for “Culture of Hate-Who Are We”
Lee Harvey, Writer, Producer, Director
Local Debut: February 2002
National Feed: June 2003
56:46 Program Running time
April 23, 1999, the body of Irineo Soto Aquilar, a Mexican migrant worker,
was found in a drainage ditch near the center of Lakeside, California. He
had been stoned to death. The walls of the ditch where his body was found
were covered with swastikas and other symbols of white racism. They were symbols
well known to the children of this small town and to the three local teens
convicted of the murder. Unlike the nationally reported attack on Carlos Colbert,
the black Marine paralyzed in 1998 by white racist youths in neighboring Santee,
this horrific murder never even made headlines until this film was broadcast.
“Culture of Hate-Who Are We?” was filmed over the course of two
years and documents a series of violent and race-related events involving
angry, alienated white kids growing up in this historically white, working-class
community; from the murder of the Mexican migrant worker in the Spring of
1999, through the Spring of 2001, when two high school shootings occurred
in the adjacent towns of Santee and El Cajon.
The focus of the film goes beneath the one-dimensional, sensationalized images
of “skinheads,” or the “killer-kid” stereotypes so
often portrayed in media, to illuminate the social, economic and personal
factors molding the lives of these highly feared, yet deeply frightened young
people. Their stories are interwoven with the story of the small town they
grew up in and cherish, and whose name they wear tattooed on their bodies.
Once a lush, fertile river valley of thriving farms and ranches, Lakeside’s
streets are now lined with dilapidated strip-malls and fast food restaurants.
The San Diego River, which ran through the center of town, is now a complexity
of sand-mines, scrap metal yards, dumping pools, and drainage ditches. People
here are clinging tightly to a way of life they feel slipping away, a place
they describe as like “Mayberry,” the fictional town in the popular
1950’s television series.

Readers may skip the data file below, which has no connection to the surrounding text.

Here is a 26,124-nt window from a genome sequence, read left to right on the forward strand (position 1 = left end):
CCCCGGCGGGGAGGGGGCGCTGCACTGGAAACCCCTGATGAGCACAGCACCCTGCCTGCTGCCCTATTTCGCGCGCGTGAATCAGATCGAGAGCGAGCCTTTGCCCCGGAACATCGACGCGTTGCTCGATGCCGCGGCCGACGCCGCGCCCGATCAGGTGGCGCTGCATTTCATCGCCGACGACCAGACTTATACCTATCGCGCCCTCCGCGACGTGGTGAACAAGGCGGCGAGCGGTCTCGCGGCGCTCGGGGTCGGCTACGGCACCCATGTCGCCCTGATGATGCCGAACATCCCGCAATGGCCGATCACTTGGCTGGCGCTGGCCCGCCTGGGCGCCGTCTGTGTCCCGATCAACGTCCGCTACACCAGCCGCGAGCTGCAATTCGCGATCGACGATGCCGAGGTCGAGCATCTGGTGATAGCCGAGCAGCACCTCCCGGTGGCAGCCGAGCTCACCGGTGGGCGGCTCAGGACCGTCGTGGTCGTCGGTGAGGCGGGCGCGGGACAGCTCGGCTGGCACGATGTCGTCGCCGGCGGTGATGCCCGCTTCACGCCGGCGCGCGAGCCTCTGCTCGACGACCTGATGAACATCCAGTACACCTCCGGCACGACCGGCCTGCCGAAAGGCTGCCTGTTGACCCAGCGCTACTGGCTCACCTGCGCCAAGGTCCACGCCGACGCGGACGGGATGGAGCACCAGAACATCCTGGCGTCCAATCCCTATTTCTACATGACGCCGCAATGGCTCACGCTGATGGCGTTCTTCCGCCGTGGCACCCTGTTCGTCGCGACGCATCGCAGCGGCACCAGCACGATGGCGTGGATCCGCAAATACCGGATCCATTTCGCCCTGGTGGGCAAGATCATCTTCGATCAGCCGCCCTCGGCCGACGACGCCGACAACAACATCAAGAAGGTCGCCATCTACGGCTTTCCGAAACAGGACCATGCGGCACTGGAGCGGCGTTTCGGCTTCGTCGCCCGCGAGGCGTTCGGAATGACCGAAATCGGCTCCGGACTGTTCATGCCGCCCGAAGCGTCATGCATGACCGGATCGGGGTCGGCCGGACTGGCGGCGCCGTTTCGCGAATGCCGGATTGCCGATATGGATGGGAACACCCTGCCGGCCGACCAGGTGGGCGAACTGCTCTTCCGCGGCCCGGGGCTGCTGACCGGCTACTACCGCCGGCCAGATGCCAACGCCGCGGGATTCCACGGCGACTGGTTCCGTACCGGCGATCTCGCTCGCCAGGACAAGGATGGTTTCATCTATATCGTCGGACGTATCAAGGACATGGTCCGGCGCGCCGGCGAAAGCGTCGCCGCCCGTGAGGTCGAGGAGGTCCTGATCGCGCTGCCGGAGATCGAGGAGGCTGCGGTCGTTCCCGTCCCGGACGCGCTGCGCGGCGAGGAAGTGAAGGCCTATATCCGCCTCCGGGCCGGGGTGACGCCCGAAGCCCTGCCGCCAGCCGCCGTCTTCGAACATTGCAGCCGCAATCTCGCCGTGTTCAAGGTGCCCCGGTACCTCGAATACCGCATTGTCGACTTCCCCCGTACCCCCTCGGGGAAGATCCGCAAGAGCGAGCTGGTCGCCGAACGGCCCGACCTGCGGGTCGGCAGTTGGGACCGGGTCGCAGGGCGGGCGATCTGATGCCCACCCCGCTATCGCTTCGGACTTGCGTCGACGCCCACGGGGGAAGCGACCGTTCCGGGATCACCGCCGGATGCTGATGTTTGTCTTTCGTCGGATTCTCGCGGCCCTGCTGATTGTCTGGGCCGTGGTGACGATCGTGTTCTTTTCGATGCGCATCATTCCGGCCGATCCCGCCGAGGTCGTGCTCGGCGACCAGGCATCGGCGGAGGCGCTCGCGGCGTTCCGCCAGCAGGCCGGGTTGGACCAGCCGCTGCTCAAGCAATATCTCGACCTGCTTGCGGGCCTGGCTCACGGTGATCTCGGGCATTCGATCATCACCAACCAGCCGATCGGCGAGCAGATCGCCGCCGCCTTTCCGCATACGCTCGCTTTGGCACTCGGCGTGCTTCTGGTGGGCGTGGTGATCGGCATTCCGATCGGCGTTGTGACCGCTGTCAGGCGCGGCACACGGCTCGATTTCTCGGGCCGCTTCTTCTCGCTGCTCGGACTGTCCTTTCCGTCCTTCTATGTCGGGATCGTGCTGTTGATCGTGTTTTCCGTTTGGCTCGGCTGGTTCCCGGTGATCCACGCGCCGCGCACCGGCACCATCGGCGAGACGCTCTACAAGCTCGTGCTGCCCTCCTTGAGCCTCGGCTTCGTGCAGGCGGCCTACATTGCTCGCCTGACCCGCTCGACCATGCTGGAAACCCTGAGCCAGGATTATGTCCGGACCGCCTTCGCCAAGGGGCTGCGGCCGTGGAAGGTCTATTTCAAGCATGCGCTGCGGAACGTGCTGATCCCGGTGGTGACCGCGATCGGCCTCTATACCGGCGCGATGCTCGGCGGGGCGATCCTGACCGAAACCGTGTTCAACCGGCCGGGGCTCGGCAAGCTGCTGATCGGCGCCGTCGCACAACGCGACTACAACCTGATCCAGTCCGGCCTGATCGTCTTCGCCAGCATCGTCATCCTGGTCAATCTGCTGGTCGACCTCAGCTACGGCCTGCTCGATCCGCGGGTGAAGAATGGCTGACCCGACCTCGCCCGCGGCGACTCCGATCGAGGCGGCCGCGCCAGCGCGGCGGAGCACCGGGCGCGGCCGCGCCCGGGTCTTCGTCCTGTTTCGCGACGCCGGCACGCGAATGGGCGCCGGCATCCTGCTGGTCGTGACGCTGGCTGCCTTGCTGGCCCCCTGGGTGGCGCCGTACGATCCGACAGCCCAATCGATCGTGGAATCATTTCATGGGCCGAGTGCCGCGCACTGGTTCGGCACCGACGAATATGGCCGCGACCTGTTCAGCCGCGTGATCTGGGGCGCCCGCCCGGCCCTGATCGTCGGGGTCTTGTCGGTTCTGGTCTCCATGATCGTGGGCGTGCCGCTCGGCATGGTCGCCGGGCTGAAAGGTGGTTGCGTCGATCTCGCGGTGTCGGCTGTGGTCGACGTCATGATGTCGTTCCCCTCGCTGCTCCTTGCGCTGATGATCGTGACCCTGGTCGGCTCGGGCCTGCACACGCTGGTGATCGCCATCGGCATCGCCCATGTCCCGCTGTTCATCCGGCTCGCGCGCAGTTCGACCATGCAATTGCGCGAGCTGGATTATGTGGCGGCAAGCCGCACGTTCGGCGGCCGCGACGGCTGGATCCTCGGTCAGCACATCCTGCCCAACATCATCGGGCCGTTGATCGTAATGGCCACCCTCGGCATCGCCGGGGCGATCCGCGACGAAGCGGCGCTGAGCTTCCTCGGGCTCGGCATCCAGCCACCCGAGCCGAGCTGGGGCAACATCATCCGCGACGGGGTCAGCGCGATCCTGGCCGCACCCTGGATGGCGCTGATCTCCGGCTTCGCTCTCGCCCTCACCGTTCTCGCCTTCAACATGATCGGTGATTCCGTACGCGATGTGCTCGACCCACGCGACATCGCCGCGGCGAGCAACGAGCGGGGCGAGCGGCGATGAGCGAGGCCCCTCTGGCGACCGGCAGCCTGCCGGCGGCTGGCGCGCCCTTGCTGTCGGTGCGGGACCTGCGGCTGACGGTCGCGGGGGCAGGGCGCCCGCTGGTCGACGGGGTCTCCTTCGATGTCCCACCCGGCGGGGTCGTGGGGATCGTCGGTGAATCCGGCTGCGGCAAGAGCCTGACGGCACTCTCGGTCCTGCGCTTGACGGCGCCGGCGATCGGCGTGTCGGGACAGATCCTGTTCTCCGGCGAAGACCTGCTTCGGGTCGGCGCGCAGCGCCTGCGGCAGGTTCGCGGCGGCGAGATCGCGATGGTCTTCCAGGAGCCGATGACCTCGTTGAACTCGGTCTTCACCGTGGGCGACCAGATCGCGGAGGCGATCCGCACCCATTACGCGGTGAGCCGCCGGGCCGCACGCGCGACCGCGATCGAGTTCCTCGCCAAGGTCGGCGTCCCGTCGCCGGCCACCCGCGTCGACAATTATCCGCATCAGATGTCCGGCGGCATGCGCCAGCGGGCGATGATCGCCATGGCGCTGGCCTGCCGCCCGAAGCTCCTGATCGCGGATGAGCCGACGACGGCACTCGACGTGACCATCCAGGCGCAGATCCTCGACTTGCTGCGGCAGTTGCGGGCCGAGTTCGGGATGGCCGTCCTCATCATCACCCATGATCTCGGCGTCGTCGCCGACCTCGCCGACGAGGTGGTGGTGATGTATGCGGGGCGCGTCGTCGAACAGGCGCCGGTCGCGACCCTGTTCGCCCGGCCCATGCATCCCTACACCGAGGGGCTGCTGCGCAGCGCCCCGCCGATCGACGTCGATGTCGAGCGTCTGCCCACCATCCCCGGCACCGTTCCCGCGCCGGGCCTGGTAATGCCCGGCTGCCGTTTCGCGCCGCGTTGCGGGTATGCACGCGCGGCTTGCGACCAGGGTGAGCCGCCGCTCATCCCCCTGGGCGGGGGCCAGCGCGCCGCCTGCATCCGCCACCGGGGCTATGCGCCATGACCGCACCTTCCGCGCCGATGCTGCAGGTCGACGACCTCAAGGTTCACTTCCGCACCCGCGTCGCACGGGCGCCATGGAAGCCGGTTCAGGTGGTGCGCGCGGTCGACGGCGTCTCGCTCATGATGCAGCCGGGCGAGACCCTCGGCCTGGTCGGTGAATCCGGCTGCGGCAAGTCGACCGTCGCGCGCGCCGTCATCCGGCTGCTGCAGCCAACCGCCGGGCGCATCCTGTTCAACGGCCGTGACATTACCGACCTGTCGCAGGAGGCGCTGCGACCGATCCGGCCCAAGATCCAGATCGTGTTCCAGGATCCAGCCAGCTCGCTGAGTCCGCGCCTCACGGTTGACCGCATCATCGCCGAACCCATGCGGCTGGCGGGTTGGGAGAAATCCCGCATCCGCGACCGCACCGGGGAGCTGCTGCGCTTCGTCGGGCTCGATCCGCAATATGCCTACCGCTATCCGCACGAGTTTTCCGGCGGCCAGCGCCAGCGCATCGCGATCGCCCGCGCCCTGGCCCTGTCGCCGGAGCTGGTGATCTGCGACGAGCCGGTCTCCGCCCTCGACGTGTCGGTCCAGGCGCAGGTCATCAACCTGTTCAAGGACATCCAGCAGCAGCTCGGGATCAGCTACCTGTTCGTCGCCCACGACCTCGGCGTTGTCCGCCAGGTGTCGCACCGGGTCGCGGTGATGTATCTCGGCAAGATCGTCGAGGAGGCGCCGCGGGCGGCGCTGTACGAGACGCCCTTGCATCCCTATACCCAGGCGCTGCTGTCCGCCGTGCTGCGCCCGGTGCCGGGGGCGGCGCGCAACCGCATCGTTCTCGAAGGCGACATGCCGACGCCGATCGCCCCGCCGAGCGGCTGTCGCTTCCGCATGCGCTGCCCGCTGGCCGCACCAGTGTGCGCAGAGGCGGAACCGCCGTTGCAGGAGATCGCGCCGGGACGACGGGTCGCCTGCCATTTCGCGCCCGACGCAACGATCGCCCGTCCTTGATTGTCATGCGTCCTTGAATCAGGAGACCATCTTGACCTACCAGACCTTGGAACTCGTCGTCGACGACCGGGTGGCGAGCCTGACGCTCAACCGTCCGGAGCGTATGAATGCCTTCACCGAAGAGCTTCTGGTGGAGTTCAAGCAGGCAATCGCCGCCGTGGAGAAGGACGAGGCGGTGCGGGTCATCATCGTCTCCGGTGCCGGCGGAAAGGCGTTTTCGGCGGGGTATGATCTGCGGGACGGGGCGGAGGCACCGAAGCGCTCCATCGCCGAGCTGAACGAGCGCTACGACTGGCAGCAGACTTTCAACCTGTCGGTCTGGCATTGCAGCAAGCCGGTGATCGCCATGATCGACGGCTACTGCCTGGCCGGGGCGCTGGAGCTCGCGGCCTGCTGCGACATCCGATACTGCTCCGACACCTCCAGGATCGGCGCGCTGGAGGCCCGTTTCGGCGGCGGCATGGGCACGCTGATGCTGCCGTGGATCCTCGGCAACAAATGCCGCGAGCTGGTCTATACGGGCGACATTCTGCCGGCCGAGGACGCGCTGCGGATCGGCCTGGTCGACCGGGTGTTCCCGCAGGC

The “white power,” or white racist youth of Lakeside also cling
to images from Mayberry; a safe home, a good job, loving families. Their realities
are endless cycles of rejection and neglect. This reality is captured in interviews
with several of Lakeside’s white power teens; revealing lives entrenched
with parental drug abuse, domestic violence and shattered dreams in the “Pink
Ghetto,” one of many low-income housing projects in the town.
“Culture of Hate-Who Are We?” is an unprecedented look into the
hidden world of white power youth. Living on the fringes of ordinary life,
they are kids who have slipped through the cracks of San Diego’s social
and educational systems. Their existence has gone shockingly ignored by both
local residents and media, even in the face of the murder of Mr. Soto Aguilar.
The film was honored with a duPont-Columbia Award and was a winner at Columbia
University’s Graduate School of Journalism’s “ Let’s
Do It Better!” Workshop on Race and Ethnicity in Journalism. The film
was presented at the Columbia Workshop, USC’s Annenberg Institute for
Justice and Journalism, Harvard’s School of Public Health, DePauw University
and at many local presentations. In San Diego the film won Best of Show from
the Press Club and the Sol Price Prize for Responsible Journalism (top prize)
from the Society of Professional Journalists.
In December of 2004, Eminem chose sound bites from the film to open his autobiographical
song, “Yellow Brick Road,” on his CD “Encore.”